In the 2010 midterm elections, the country held a national referendum on the policies of President Obama and the Democrats, or rather how Republicans characterized these policies. There is no other way to explain it because the GOP’s percolating campaign message was anything that sounded anti-Obama or anti-Pelosi. This message had a ripple effect through every level of government, from Congress to state house races to governorships. How did the Democrats combat this message?  As Jon Stewart said, when challenging DNC Chair Tim Kaine on his show, the only argument from Obama and the Democrats seemed to be, “Don’t vote for the other guys. They suck…worse?1

In fact, the national dialogue from Washington at the time had become so obfuscated with mistrust and misinformation – no thanks to the endless surfeit of special interest monies to Super PACs – that voters had given up and were willing to throw out whoever was in power.  We have a two-party system, the Democrats happened to be in the majority, and the economic recovery had not been quick enough for the liking of most voters.  These circumstances working in tandem led to an influx of Republicans in political offices across the country. Unfortunately, the majority of voters – those in the lower and middle class – who cast their ballot for Republicans were unknowingly voting against their own interests.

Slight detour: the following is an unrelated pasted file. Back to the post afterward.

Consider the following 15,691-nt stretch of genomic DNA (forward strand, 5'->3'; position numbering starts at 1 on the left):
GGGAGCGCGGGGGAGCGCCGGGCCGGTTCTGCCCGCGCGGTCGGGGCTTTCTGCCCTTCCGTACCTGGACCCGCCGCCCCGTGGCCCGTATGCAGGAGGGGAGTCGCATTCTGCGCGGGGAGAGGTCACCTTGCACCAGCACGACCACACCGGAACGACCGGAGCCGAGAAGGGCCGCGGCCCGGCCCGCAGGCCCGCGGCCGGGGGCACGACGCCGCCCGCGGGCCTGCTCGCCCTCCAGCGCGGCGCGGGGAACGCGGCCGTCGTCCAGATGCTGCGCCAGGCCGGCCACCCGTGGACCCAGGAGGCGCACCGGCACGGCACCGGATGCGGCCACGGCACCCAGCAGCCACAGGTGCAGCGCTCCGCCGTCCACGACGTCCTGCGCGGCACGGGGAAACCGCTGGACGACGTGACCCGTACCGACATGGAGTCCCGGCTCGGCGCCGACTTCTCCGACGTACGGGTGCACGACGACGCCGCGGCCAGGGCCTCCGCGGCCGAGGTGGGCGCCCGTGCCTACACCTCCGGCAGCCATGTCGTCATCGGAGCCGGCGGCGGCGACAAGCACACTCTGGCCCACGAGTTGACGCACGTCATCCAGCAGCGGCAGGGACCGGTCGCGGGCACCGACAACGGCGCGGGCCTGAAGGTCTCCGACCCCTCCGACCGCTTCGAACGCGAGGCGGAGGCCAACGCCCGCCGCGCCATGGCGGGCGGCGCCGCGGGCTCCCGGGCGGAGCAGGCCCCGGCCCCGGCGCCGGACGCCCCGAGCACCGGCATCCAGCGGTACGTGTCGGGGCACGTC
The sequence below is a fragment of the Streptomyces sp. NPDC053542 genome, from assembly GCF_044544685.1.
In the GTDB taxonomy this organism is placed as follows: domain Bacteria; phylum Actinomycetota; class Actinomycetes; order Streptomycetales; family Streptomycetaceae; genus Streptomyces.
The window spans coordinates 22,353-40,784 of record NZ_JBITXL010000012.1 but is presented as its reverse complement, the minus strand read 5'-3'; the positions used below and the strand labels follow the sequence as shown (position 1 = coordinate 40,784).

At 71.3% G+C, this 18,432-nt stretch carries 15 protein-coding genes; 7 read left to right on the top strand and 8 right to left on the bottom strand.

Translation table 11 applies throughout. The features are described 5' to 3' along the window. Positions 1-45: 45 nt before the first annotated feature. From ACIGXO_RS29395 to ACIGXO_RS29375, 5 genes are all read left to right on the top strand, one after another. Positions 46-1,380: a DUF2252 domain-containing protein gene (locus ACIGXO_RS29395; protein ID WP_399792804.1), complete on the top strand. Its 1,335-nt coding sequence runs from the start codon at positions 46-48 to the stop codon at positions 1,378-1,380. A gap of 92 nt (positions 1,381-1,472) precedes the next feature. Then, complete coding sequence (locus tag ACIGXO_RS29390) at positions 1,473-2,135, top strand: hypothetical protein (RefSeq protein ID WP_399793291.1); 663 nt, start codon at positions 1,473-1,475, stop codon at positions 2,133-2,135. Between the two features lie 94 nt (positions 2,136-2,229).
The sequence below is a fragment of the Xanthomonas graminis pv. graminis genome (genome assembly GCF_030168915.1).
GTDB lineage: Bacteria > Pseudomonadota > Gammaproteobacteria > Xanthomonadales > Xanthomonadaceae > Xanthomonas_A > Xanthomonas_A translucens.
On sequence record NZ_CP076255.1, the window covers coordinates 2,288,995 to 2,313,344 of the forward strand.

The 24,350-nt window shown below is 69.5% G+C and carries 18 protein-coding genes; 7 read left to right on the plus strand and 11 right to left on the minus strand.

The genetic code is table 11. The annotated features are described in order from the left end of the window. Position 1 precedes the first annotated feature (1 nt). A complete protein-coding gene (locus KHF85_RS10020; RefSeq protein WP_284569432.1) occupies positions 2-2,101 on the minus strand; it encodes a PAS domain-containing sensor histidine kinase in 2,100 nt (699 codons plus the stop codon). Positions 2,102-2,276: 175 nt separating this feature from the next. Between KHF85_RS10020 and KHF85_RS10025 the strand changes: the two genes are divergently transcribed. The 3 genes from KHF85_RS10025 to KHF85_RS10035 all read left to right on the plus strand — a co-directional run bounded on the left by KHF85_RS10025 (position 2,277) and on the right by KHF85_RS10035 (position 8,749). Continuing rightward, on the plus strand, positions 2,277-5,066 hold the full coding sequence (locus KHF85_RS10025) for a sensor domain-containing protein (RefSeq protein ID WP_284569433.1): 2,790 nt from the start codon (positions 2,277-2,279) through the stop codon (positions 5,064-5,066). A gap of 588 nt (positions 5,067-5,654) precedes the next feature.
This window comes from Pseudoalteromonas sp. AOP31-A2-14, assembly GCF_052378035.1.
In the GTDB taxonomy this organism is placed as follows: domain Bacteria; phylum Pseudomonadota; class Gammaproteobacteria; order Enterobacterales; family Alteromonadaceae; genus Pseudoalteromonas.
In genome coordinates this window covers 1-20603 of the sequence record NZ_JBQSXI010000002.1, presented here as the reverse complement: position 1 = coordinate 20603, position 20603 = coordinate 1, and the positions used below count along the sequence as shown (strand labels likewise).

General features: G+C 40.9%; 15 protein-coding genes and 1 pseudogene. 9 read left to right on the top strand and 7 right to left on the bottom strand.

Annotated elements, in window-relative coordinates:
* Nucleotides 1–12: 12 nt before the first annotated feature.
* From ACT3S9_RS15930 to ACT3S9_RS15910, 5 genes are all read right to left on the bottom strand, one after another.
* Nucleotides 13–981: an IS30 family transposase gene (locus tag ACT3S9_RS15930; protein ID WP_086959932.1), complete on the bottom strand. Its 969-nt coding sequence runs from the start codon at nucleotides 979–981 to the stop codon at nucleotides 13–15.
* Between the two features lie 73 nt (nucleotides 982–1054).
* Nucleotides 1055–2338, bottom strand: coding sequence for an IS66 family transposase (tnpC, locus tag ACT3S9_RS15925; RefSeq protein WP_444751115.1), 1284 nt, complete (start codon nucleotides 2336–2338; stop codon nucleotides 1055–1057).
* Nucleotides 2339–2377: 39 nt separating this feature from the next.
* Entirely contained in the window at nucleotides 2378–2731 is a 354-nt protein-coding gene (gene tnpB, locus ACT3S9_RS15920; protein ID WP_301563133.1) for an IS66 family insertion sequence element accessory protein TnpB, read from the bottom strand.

When Republicans took over in January, they made the claim that the budget deficit was the source of all of our woes and thus began cutting social programs right and left. They did this despite the fact that most respectable economists were saying that in times as economically depressed as these, the deficit, while important in the long run, should take a provisional back seat to spending and investing in job creation – i.e. taking a short-term hit in order to facilitate long-term growth. But the Republicans took this newfound power and began cutting many programs for the middle and lower classes from the federal budget.

Planned Parenthood was one of the first institutions targeted for funding cuts. They receive federal funds to help poorer women with a wide array of issues: prenatal care, postnatal care, the dissemination of contraceptives, and information campaigns to help protect women from STDs. They also offer, at about 3% of their services2, abortions to women in need of them. By law, federal funds are not allowed to support this service. But this did not stop Republicans from decrying the agency and voting to strip their funding. It didn’t matter that Planned Parenthood provides the services it does with the hope that it would prevent the need for abortions. And it didn’t matter that cutting their funding would make only a microscopic dent in the deficit. If it had not been for Senate Democrats stopping this measure, this very important service would have become obsolete for many Americans who desperately need it.